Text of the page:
Over more than 20 years of coaching and consulting, I’ve noticed that shop owners nearly always fall into one of two camps, each at the opposite end of the personality spectrum.
On one end of that spectrum are owners who despise conflict. They want their workday to be productive and positive and want to hire a team that feels the same way. They don’t enjoy dominating others and would prefer that the team operate as a flat command structure, with everyone on equal footing.
In the pursuit of a conflict-free day, however, they avoid uncomfortable discussions and don’t challenge their teams to change processes or systems…meaning improvements come slowly or not at all. This type of owner allows unhelpful or inappropriate behavior to take place and foment, and their teams are often dysfunctional as a result.
At the other end of the spectrum are dominant owners who head into each day looking for a fight. They take no prisoners as they seek to root out problems and grow their business, and, as a result, their business is often successful from a purely financial standpoint.
While this personality is traditionally viewed as the most effective type of leader for a business, they often leave a trail of blood in their shop as they dominate employees into submission and correct behavior. And, while the shop may be financially successful, it typically has a revolving door of employees, as team members feel hurt, used and displaced.
Conventional wisdom views the dominant leader as more effective and better suited to lead.
So, what kind of leadership do successful teams need?
Neither of these leaders is acceptable. In politics, the extreme position is rarely the best way forward, and the same is true here.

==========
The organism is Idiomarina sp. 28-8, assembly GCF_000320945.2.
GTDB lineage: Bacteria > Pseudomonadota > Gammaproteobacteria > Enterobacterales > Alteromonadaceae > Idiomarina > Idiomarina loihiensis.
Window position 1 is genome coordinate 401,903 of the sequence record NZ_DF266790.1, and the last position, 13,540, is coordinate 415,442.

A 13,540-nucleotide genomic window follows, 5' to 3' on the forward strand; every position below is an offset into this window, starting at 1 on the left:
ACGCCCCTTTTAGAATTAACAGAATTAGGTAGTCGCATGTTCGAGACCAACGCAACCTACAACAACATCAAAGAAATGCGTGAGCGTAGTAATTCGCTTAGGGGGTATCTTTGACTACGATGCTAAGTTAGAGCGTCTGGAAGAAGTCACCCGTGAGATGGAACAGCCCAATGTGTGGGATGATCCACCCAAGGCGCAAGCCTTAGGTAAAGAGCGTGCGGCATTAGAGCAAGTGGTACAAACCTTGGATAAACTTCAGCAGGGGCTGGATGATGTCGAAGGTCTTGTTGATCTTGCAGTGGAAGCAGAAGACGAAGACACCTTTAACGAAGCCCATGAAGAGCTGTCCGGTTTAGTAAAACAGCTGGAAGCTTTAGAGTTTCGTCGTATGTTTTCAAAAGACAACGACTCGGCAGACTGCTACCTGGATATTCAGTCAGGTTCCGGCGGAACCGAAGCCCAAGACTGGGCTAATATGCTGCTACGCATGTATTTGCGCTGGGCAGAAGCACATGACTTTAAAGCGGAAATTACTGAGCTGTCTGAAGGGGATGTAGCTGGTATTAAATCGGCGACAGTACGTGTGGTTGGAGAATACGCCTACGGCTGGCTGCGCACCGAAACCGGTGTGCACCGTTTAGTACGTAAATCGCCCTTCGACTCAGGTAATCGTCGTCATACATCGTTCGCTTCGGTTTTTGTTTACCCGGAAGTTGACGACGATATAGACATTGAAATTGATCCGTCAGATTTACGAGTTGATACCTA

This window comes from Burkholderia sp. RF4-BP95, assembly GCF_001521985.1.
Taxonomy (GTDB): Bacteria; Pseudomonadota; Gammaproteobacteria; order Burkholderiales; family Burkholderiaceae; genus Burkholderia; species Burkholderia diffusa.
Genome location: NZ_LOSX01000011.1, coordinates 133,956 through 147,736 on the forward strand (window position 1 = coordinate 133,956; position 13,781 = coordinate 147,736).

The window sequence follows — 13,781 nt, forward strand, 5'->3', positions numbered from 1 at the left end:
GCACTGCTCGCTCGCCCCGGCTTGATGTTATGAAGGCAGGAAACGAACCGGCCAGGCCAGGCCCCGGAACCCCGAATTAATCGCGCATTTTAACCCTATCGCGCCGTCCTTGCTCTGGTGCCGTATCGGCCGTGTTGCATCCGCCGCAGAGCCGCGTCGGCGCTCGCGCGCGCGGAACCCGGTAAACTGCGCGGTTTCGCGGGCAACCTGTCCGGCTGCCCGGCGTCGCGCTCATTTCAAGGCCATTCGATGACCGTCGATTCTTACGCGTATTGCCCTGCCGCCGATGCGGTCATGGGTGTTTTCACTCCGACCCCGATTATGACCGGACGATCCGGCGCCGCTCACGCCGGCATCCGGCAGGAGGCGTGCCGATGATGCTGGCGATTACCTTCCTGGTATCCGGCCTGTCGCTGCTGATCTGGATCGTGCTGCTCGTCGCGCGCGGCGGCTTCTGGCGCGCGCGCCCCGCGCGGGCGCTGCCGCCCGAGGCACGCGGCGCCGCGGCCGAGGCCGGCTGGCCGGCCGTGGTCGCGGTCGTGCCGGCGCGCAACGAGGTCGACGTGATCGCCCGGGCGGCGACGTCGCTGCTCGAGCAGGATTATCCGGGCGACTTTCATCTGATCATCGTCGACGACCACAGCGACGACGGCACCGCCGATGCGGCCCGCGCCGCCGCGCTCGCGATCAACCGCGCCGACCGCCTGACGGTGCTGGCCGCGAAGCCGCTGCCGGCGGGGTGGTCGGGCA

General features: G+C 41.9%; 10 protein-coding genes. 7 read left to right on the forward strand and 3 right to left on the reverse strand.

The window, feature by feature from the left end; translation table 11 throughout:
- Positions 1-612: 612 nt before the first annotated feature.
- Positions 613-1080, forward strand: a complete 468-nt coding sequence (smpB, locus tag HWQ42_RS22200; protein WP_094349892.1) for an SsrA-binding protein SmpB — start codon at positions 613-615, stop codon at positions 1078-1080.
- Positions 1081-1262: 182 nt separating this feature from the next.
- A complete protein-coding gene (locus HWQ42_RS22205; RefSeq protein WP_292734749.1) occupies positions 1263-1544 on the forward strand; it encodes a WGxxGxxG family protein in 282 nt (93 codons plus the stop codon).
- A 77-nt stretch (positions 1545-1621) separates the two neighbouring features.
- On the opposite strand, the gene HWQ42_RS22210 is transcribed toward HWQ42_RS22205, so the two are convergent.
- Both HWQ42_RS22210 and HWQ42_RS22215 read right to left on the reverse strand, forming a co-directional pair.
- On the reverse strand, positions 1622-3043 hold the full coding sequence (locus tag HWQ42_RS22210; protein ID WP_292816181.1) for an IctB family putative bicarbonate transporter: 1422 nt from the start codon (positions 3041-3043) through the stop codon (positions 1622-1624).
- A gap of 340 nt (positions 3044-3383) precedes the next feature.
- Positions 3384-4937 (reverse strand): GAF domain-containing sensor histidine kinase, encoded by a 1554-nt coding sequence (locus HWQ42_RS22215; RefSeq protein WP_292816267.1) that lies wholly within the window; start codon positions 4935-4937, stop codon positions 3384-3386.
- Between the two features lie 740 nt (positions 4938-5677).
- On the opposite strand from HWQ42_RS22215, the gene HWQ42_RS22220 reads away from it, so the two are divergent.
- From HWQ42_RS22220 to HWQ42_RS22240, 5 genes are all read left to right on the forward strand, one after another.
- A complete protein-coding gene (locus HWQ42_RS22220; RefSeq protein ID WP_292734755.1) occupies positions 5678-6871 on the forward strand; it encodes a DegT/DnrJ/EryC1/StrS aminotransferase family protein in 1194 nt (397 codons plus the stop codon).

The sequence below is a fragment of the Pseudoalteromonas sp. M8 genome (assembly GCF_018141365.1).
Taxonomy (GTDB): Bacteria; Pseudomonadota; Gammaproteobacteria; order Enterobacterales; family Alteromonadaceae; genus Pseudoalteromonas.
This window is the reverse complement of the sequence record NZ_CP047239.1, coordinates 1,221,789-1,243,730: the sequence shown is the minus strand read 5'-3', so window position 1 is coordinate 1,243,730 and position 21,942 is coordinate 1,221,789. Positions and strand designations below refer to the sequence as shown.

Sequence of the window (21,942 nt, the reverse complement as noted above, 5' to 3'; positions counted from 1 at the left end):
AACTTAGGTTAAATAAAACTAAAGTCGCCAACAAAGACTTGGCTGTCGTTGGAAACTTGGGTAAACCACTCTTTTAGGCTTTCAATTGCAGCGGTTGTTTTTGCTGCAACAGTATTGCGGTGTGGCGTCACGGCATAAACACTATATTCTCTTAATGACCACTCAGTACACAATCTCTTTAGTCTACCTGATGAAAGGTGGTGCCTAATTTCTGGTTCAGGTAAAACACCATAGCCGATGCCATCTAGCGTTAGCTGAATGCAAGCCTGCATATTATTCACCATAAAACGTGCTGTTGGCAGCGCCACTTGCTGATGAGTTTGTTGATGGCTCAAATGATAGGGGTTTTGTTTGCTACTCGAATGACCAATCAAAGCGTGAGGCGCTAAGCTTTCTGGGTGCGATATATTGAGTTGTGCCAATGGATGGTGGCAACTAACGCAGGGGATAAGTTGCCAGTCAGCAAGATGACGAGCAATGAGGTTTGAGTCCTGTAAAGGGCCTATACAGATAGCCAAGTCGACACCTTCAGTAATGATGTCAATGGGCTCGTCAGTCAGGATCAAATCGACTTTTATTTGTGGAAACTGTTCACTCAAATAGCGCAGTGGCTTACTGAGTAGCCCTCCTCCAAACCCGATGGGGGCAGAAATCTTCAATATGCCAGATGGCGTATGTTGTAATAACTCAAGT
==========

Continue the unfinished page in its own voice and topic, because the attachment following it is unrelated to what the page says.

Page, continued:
So, again, what kind of leader do shops need?
In order to answer that, let’s break down the good and bad of these extreme positions and use them to construct the ideal leadership style.
Trying to build a low-stress, low-conflict workplace is not a terrible goal. The problem comes in trying to achieve this goal by ignoring or avoiding problems.
Worse, building a workplace through inaction, rather than by building processes and procedures that eliminate chaos and stress, creates a feedback loop. Introverted, conflict-avoiding owners become cemented in their inaction because each time they avoid solving a problem, it becomes easier to ignore the next one.
In the same way, trying to build a successful, growing business isn’t a bad goal. The problem is when the owner does this through confrontation and fighting.
Growing a shop through domination and control pushes away team members and creates unnecessary strife for the team. And the longer it goes on, the harder it is to break the cycle…after all, winning fights feels good, and it’s only natural to want to keep winning.
In other words, it’s not the goals of either of these owners that are the problem. It’s the execution. Which is why striking a balance and aiming to be an owner who doesn’t operate on either extreme doesn’t mean erasing your identity.
Striking that balance does mean realizing, however, that both extremes create significant collateral damage.
Building a culture where the team has lower stress isn’t bad; the issue is allowing your shop to wither and problems to fester. By that same token, owning a successful, growing shop isn’t the problem; it’s burning through relationships and forcing out valuable employees to reach that goal.
In both cases, the biggest obstacle to growth isn’t the owner’s intent – it’s the owner’s comfort.